Actual battleplans have finally been added to the core rules. Page 11 will explain what they are and how you should use them.
It has been cleared up how objectives should be measured to and from. (page 11-12 in the core rules). Now the core rules also include the rules for how to take control of an objective (you gain control of an objective by having most models within 6″ of the centre of the objective by the end of a turn).
The only battleplan included in the core rules is “First Blood”.
The map is standard setup and the special rule is that you get 1 command point for being the first to kill a general.
The objective is to either table you opponent or kill the most amount of wounds at the end of the 5 battle round.
The battleplan is good for getting a quick game going but it is really bad at showing how tactical AoS can be. This battleplan will quickly end in brawl in the middle of the table if booth players are new to the game.
- Warscrolls are now explained much better in the core rules (page 13).
- Extra attacks can no longer generate extra attacks. Earlier this was one of the Generals Handbook rules of 1 for matched play, but now it is baked into the core rules (core rules page 14).
- A clarification has been added regarding abilities that happen pre-battle and that “end of phase” means.
- Several unit warscrolls have been updated (mainly to align with the new rules for command abilities as well as the new rules for summoning).
- Warscroll Battalions are now in the core rules instead of being placed in the books where you find the Warscroll Battalions (page 15. of the core rules).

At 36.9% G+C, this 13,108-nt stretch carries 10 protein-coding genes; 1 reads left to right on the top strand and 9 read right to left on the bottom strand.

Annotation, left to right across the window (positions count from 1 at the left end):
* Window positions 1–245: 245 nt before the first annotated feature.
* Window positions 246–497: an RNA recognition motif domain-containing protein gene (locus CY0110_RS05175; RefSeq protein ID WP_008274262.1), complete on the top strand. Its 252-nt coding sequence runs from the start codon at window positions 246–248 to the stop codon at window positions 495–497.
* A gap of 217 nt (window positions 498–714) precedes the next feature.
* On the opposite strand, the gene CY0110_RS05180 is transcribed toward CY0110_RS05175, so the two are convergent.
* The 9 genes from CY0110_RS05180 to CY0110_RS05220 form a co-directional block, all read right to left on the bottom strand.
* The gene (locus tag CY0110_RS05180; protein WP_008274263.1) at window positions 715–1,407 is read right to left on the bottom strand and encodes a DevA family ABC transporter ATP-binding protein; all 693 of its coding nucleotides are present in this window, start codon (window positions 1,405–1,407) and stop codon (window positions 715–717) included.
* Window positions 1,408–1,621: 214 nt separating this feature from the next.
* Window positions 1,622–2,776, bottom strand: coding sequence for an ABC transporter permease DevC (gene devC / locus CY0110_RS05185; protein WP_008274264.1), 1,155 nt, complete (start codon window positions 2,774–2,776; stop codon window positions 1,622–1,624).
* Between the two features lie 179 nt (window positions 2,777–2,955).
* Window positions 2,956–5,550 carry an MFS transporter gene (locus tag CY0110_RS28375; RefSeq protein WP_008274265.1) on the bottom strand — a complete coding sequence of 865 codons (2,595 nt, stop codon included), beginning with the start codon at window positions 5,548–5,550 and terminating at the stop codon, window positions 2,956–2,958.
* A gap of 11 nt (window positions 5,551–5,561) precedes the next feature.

- The rules regarding the Warscrolls have remained unchanged, but the nuances are much better described (how it works with allies and allegiance abilities and so on).
- You now receive 1 command point for each Warscroll Battalion at the start of the game (you still get an extra artefact for each one as well).
- The points have been adjusted (a bit) in Generals Handbook 2018.
Realms of Battle
Earlier was possible to have a game in a specific “realm”. You could find the rules for these in the different campaign books. Now, these rules are explained in the core rules on page 16.
It is important to note that it is stated that “you may” pick a realm to have the battle in. The actual rules for the realms are not located in the core rules, but the rules do state which of the mortal realms there is to choose from. The realm picked will have several different effects.
- Find the realms in the Big Core Rulebook: the rules for 7 different realms are included on page 254 to 260.
- Extra spells: it is stated that wizards can know extra spells (in addition to the ones they have normally have) from the specific realm the battle is in. Each wizard in the army will know all spells from that realm. In the big core rulebook, each realm has one spell. In the Malign Sorcery expansion, you can find a big list of 6 spells for each realm.
- “Realmscape Features”: each realm has a list of 6 different random features. It just says that the features of the realm can have a big impact on the game. Some of the features will have no bearing on the outcome whereas other will have a huge impact on how the game is played.
- Extra command abilities: each realm has at least one unique command ability available for use in the battle.
- The Mortals Realms can have different regions: the box in the upper corner on page 16 of the core rules describes that a realm can have different regions. What that means or what it effects is not covered in the core rules nor in any book we have seen so far. Most likely it will be included in future battletomes or campaign books.
- The realm can have an effect on the power of the endless spells: some of the endless spells (found in the Malign Sorcery expansion) will deal more damage or have an extended range depending on the realm.